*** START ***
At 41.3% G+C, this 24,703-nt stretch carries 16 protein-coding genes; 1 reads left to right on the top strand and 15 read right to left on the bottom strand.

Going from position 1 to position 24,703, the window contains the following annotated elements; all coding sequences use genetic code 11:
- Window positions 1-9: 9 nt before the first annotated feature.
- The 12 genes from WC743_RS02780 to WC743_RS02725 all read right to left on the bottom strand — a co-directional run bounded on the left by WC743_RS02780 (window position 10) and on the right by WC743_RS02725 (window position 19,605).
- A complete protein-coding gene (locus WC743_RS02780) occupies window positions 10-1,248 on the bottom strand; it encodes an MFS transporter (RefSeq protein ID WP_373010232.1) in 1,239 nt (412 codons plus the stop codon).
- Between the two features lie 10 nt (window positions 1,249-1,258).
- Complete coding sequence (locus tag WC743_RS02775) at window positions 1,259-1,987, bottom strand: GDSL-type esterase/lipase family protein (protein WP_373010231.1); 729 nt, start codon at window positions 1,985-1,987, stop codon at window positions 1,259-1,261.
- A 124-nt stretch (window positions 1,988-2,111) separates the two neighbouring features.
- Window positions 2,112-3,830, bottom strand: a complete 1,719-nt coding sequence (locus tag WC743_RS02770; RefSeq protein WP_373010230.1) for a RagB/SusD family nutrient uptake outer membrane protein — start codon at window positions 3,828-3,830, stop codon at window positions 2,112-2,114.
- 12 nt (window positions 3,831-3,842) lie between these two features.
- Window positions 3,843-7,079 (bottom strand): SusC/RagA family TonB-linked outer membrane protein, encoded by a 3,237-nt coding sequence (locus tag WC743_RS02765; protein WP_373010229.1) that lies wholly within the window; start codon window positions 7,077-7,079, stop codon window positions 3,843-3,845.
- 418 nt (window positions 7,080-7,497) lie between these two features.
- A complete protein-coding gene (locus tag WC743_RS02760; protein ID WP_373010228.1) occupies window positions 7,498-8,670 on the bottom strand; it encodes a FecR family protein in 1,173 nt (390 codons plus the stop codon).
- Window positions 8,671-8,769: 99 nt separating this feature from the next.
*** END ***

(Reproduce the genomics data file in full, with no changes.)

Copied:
At 41.3% G+C, this 24,703-nt stretch carries 16 protein-coding genes; 1 reads left to right on the top strand and 15 read right to left on the bottom strand.

Going from position 1 to position 24,703, the window contains the following annotated elements; all coding sequences use genetic code 11:
- Window positions 1-9: 9 nt before the first annotated feature.
- The 12 genes from WC743_RS02780 to WC743_RS02725 all read right to left on the bottom strand — a co-directional run bounded on the left by WC743_RS02780 (window position 10) and on the right by WC743_RS02725 (window position 19,605).
- A complete protein-coding gene (locus WC743_RS02780) occupies window positions 10-1,248 on the bottom strand; it encodes an MFS transporter (RefSeq protein ID WP_373010232.1) in 1,239 nt (412 codons plus the stop codon).
- Between the two features lie 10 nt (window positions 1,249-1,258).
- Complete coding sequence (locus tag WC743_RS02775) at window positions 1,259-1,987, bottom strand: GDSL-type esterase/lipase family protein (protein WP_373010231.1); 729 nt, start codon at window positions 1,985-1,987, stop codon at window positions 1,259-1,261.
- A 124-nt stretch (window positions 1,988-2,111) separates the two neighbouring features.
- Window positions 2,112-3,830, bottom strand: a complete 1,719-nt coding sequence (locus tag WC743_RS02770; RefSeq protein WP_373010230.1) for a RagB/SusD family nutrient uptake outer membrane protein — start codon at window positions 3,828-3,830, stop codon at window positions 2,112-2,114.
- 12 nt (window positions 3,831-3,842) lie between these two features.
- Window positions 3,843-7,079 (bottom strand): SusC/RagA family TonB-linked outer membrane protein, encoded by a 3,237-nt coding sequence (locus tag WC743_RS02765; protein WP_373010229.1) that lies wholly within the window; start codon window positions 7,077-7,079, stop codon window positions 3,843-3,845.
- 418 nt (window positions 7,080-7,497) lie between these two features.
- A complete protein-coding gene (locus tag WC743_RS02760; protein ID WP_373010228.1) occupies window positions 7,498-8,670 on the bottom strand; it encodes a FecR family protein in 1,173 nt (390 codons plus the stop codon).
- Window positions 8,671-8,769: 99 nt separating this feature from the next.